Welcome to full time RV living! We are new to the RV lifestyle, but we are learning and would love to share with you a few of the RV newbie tips that we have picked up in our first few weeks of RV camping with full hookups. There have been a few challenges and obstacles to overcome as we get settled in, but we are getting there!
Are you considering full time RV living? If so, we hope that by sharing our experiences your transition will go just a little smoother. So let’s jump in!
In this video, we are working on cracking homegrown walnuts from Tania’s cousin’s ‘nut farm’ as we talk through some of our RV newbie lessons learned and how we have addressed some of the challenges.
Overview of Our RV Newbie Tips
We talk about issues such as…
- Dealing with RV condensation
- Propane vs space heater for heating an RV during a mild winter
- How to deal with your RV’s black water
- How to unclog an RV toilet system
- How to keep your RV water supply from freezing
- Working out the kinks of RV living
Note: We are including links for the items we have found work for us to help solve our RV issues. In most cases, these are affiliate links which don’t cost anything for you to use. If you use the links we may get a few pennies. Thanks for the support in keeping the adventure (and blog) going!
Dealing with RV Condensation
We are still working out how best to deal with condensation in our RV windows. We would love to simply drive south to a warmer climate! But for now, we are dealing with this by cracking the windows a sliver during the day as much as possible. We also occasionally wipe down the interior windows with an absorbent cloth that we hang to dry between uses. It also helps to be sure to turn on your vent fans whenever you cook or shower to exhaust as much of the steam as possible. Lastly, use lids when cooking, especially when boiling water or cooking anything that produces lots of steam.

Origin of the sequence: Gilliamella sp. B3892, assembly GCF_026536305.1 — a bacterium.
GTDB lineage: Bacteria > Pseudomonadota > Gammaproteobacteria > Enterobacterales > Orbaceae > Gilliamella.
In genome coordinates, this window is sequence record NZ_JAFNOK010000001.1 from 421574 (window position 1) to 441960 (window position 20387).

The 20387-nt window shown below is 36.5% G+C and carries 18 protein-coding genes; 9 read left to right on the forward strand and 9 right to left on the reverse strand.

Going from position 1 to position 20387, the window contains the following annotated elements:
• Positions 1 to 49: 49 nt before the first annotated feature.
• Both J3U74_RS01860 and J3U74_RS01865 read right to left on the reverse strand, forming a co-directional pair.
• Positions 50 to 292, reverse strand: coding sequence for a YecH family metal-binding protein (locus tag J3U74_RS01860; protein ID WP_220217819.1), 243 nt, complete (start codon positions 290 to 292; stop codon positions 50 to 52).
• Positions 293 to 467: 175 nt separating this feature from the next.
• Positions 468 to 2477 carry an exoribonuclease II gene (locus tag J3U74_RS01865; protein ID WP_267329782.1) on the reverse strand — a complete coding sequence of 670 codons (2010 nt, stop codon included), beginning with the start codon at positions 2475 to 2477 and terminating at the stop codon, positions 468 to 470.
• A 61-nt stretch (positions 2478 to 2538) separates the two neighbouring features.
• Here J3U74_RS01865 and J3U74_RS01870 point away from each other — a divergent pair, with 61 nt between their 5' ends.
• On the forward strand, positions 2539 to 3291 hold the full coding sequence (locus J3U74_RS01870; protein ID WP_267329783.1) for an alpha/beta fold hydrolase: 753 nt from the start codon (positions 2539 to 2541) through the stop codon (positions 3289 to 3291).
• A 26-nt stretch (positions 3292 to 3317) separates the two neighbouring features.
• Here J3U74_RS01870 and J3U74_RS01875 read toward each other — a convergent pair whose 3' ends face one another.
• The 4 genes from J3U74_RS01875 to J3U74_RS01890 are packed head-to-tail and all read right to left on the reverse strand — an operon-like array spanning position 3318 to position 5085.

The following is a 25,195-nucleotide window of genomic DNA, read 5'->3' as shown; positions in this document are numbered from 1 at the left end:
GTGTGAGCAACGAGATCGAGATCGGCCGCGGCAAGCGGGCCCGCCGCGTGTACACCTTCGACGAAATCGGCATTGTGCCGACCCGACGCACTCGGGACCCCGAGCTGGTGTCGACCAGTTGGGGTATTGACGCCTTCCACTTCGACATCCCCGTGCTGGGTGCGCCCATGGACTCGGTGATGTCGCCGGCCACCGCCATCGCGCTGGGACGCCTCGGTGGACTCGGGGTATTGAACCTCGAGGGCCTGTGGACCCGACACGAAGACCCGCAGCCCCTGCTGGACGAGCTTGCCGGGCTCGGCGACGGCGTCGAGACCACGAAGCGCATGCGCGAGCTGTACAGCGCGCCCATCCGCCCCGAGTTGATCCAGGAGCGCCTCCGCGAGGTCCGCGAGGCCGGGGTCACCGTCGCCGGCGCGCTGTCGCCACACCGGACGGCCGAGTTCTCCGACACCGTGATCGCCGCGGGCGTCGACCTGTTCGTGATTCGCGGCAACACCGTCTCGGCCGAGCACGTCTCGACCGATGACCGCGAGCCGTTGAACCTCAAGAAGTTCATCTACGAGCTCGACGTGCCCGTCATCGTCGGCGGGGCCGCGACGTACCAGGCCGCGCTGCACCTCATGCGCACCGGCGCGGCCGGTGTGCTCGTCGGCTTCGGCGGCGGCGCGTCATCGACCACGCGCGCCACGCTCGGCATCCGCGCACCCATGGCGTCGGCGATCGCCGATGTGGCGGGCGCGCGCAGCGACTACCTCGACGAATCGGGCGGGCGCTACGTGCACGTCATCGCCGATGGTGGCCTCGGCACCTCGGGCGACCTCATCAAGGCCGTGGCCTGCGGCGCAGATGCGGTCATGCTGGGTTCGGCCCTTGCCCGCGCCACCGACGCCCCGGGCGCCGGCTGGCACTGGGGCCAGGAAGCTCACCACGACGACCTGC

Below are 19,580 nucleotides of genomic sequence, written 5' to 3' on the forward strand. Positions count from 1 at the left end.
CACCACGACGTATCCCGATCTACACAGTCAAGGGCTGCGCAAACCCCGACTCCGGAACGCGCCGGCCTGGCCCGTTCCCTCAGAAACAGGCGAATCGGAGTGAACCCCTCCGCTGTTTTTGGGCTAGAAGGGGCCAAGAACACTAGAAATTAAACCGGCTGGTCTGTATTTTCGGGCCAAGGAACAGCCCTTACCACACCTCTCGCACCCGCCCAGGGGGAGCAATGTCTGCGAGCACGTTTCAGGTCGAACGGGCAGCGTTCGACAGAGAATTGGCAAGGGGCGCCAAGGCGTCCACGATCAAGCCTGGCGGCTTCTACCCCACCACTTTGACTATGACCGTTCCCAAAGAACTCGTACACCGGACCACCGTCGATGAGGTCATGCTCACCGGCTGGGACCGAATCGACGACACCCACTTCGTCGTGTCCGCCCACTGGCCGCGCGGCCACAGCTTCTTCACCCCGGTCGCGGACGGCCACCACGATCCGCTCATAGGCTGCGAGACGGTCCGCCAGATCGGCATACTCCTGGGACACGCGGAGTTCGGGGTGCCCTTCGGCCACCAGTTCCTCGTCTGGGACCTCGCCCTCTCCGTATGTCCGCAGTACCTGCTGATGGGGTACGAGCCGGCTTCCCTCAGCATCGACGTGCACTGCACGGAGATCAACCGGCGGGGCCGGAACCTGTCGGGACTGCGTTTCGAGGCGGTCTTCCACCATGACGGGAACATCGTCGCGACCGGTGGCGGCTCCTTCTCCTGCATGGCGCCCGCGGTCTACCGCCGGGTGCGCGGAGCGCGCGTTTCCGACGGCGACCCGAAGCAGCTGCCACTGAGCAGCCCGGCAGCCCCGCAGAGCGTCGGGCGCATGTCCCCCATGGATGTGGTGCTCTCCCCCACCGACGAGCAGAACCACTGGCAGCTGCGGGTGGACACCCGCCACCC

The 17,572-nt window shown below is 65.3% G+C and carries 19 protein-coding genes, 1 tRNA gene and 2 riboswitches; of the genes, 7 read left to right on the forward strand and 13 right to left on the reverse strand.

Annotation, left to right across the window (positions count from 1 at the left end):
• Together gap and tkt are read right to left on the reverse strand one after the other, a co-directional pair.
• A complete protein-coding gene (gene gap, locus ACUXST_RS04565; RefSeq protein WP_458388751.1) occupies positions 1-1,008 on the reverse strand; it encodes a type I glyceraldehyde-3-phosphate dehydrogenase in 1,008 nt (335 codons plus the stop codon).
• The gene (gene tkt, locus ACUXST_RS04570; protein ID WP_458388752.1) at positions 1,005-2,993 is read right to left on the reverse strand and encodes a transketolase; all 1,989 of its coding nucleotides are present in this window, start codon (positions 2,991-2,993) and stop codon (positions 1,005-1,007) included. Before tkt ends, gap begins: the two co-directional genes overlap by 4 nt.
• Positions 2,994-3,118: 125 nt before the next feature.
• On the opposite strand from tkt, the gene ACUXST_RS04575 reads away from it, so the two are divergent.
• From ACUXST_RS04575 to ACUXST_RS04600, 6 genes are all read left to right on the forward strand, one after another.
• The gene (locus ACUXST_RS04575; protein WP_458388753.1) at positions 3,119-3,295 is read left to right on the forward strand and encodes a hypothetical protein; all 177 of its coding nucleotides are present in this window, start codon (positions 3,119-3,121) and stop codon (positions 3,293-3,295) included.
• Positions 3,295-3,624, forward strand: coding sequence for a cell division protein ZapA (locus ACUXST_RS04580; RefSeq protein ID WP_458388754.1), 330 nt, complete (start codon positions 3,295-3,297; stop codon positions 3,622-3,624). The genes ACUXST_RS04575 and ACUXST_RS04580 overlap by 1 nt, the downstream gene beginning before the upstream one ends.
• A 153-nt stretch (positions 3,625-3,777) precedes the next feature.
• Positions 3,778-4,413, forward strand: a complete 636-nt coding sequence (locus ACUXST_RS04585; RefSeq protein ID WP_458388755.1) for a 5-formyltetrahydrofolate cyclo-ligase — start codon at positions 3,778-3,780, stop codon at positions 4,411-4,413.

The space between sleeping areas and exterior walls can also be a trouble spot. We address those spots with a rolled up towel between the mattress and the wall which we change out weekly and that seems to work well.
We have not yet invested in a dehumidifier but we might end up doing so if we can find one that would work in our limited space. Any suggestions?
Heating the RV
We have mostly been using a standing ceramic space heater. We occasionally will turn on the RV’s propane heat but this will drain the propane tanks really fast. Considering that we are on full hookups and electric is included for no additional cost, we find that relying on the electric space heater is most cost effective for us at this time. Here is a link to the Lasko Ceramic Tower Space Heater (751320) that we bought years ago for supplemental heat in the cold areas of our house. We are now using it in the RV. I like that it doesn’t take up much space and it oscillates.
Managing the RV Blackwater Tank
I’m going to keep this section short… let us know if you have any questions. ?
The trick with the RV blackwater is that even when on full hookups you should close the valve that drains the tank into the septic hookup, wait for the tank to fill somewhat, and then empty it all at once. If you don’t do this, there simply isn’t enough water running through the system to flush toilet paper and ‘such’ and you will end up with a clog. Nobody wants that!
The way we do it is we keep both the gray water and the black water valves closed most of the time which allows the tanks to fill. Then when it is time to empty the tanks, we open the black water valve and let the tank empty, then open the gray water valve and let that empty behind. This way the gray water rinses your septic line after the black water goes through.
If You Get a Clog in Your RV Toilet
For starters, don’t bother with a plunger. We found the only thing that works for a toilet paper clog on an RV toilet is a drain auger. You don’t need a long one, twelve feet should be plenty. We now keep the one we bought on hand and just store it where we store the septic drain hose when it is not in use.
Ok… moving on.
How to Keep Your RV Water Line from Freezing
We have had a very mild fall/winter here in the PNW. So far, we’ve only had two nights that dropped to around 28F degrees. This is not cold enough to freeze the lines inside the RV, but it was enough to freeze our supply line, even with the water running on a trickle. We bought a heated RV drinking water supply line to address this issue. According to the park ranger, we don’t need to worry about the state park’s frost free water supply freezing, so this should be enough for us in the mild PNW winters. We will let you know if we learn otherwise. For now, the heated water line is our strategy.
Working out the Kinks of RV Life
Just go for it!
Something tells me that being a bit of a ‘handyman / handywoman’ is a necessity in RV life. When you come up against a problem, just do a little research, troubleshoot your issues, and get them solved.
You can do this!
READ MORE: The early days… A PNW Camper Christmas
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